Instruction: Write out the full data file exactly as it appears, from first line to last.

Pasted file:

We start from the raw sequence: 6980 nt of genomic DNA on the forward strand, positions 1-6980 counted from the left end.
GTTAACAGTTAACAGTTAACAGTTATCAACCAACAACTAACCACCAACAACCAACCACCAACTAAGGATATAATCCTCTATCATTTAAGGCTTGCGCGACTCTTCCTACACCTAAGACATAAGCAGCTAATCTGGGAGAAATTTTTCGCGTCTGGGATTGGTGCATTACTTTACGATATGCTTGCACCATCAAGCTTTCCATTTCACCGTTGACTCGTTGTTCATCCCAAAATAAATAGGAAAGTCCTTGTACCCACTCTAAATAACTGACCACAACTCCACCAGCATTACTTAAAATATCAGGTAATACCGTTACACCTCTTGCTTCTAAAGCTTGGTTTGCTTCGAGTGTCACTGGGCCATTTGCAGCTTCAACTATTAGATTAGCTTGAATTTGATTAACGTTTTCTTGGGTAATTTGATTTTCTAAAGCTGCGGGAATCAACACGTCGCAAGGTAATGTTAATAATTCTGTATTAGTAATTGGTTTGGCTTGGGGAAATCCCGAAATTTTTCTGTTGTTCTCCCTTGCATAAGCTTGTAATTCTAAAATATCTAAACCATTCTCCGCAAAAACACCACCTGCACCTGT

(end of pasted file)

We start from the raw sequence: 6980 nt of genomic DNA on the forward strand, positions 1-6980 counted from the left end.
GTTAACAGTTAACAGTTAACAGTTATCAACCAACAACTAACCACCAACAACCAACCACCAACTAAGGATATAATCCTCTATCATTTAAGGCTTGCGCGACTCTTCCTACACCTAAGACATAAGCAGCTAATCTGGGAGAAATTTTTCGCGTCTGGGATTGGTGCATTACTTTACGATATGCTTGCACCATCAAGCTTTCCATTTCACCGTTGACTCGTTGTTCATCCCAAAATAAATAGGAAAGTCCTTGTACCCACTCTAAATAACTGACCACAACTCCACCAGCATTACTTAAAATATCAGGTAATACCGTTACACCTCTTGCTTCTAAAGCTTGGTTTGCTTCGAGTGTCACTGGGCCATTTGCAGCTTCAACTATTAGATTAGCTTGAATTTGATTAACGTTTTCTTGGGTAATTTGATTTTCTAAAGCTGCGGGAATCAACACGTCGCAAGGTAATGTTAATAATTCTGTATTAGTAATTGGTTTGGCTTGGGGAAATCCCGAAATTTTTCTGTTGTTCTCCCTTGCATAAGCTTGTAATTCTAAAATATCTAAACCATTCTCCGCAAAAACACCACCTGCACCTGT